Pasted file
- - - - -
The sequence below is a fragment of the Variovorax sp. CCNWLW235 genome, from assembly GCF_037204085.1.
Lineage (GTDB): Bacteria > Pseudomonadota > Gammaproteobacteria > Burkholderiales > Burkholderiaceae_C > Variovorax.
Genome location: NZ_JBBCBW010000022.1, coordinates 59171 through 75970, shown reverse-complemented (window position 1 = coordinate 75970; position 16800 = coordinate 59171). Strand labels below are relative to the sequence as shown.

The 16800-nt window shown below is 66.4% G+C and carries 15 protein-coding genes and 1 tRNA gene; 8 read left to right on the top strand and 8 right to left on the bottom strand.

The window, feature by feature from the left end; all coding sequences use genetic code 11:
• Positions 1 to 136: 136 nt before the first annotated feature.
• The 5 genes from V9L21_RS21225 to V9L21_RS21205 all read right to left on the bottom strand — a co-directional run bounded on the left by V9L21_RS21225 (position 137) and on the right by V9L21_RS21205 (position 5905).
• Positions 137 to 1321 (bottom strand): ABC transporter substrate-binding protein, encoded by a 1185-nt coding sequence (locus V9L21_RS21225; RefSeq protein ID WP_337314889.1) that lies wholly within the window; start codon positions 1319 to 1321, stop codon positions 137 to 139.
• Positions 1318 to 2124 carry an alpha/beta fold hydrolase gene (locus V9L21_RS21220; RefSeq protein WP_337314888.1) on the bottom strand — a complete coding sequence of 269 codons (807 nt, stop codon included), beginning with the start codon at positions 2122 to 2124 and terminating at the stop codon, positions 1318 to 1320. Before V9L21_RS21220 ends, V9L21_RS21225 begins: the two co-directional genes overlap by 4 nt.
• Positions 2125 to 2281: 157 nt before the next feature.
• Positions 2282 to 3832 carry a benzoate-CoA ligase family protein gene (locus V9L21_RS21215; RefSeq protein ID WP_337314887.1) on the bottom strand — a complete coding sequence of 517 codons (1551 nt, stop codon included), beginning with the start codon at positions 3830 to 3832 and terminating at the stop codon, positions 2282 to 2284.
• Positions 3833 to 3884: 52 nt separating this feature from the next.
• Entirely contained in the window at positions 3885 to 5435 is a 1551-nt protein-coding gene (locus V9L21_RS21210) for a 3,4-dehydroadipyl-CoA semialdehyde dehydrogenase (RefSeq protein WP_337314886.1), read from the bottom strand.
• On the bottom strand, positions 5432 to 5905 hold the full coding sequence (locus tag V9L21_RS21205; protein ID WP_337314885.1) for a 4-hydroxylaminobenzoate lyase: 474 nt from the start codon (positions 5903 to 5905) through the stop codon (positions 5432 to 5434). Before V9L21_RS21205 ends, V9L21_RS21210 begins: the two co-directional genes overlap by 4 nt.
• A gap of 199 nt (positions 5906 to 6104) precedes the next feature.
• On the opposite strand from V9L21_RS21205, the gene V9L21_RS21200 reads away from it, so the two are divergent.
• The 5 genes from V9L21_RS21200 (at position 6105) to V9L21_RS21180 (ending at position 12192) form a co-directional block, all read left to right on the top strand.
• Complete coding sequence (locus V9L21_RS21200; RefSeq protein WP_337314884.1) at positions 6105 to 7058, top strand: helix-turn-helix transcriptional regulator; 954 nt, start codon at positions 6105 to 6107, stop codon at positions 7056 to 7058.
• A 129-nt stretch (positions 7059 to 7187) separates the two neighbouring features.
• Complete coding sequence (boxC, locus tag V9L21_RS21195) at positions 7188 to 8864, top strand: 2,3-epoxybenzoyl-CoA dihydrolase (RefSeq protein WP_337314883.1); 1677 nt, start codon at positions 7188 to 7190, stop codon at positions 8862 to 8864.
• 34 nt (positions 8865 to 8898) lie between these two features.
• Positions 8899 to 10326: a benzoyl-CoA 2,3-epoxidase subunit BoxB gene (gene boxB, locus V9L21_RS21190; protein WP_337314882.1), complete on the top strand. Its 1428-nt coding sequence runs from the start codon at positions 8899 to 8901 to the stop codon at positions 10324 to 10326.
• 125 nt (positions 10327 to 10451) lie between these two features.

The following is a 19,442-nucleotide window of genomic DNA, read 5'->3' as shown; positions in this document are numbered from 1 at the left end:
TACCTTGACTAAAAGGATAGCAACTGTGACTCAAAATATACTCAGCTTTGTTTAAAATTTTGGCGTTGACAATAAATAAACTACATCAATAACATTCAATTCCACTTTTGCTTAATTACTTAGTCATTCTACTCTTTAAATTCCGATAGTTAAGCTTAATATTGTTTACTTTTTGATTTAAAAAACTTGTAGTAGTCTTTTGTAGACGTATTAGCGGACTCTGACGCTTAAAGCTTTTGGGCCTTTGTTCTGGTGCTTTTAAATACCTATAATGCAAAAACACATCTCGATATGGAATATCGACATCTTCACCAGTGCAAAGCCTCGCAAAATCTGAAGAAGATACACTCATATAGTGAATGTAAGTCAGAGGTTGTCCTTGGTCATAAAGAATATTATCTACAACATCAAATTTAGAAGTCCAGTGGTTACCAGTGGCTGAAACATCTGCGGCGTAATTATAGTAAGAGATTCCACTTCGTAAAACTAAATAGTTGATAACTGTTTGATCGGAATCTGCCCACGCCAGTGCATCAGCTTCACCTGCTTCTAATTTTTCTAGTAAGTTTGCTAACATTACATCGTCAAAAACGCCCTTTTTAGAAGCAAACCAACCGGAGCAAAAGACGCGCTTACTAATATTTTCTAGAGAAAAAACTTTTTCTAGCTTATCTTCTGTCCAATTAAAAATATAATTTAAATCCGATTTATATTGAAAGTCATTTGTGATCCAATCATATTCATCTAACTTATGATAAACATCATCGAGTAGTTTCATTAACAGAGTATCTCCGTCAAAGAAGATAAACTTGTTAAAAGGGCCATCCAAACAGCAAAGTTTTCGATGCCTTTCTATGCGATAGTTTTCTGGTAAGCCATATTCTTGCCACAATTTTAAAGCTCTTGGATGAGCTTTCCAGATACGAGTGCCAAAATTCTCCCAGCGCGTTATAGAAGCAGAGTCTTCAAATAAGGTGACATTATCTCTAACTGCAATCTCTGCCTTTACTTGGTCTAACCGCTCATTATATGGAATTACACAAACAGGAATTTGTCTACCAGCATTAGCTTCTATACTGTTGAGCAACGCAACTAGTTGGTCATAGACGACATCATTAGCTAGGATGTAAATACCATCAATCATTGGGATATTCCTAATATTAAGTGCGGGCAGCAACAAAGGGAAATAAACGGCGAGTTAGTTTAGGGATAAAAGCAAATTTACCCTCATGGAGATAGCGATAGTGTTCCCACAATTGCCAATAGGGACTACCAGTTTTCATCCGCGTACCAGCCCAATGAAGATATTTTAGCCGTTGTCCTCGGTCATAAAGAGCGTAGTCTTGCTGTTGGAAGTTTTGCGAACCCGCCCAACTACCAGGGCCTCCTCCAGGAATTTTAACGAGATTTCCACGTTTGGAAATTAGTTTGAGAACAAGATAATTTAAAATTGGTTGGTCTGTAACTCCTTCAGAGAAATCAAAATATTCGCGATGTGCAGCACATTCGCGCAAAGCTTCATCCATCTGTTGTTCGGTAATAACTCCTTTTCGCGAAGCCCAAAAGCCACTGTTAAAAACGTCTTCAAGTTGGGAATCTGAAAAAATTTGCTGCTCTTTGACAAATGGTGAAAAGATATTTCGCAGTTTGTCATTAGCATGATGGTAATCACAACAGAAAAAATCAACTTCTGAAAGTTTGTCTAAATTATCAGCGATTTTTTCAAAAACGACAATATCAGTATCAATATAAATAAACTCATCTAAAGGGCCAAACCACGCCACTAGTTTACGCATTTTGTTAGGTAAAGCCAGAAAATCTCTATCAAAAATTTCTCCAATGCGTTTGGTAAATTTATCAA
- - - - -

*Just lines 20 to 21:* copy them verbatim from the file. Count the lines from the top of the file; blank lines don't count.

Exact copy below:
• Complete coding sequence (boxC, locus tag V9L21_RS21195) at positions 7188 to 8864, top strand: 2,3-epoxybenzoyl-CoA dihydrolase (RefSeq protein WP_337314883.1); 1677 nt, start codon at positions 7188 to 7190, stop codon at positions 8862 to 8864.
• 34 nt (positions 8865 to 8898) lie between these two features.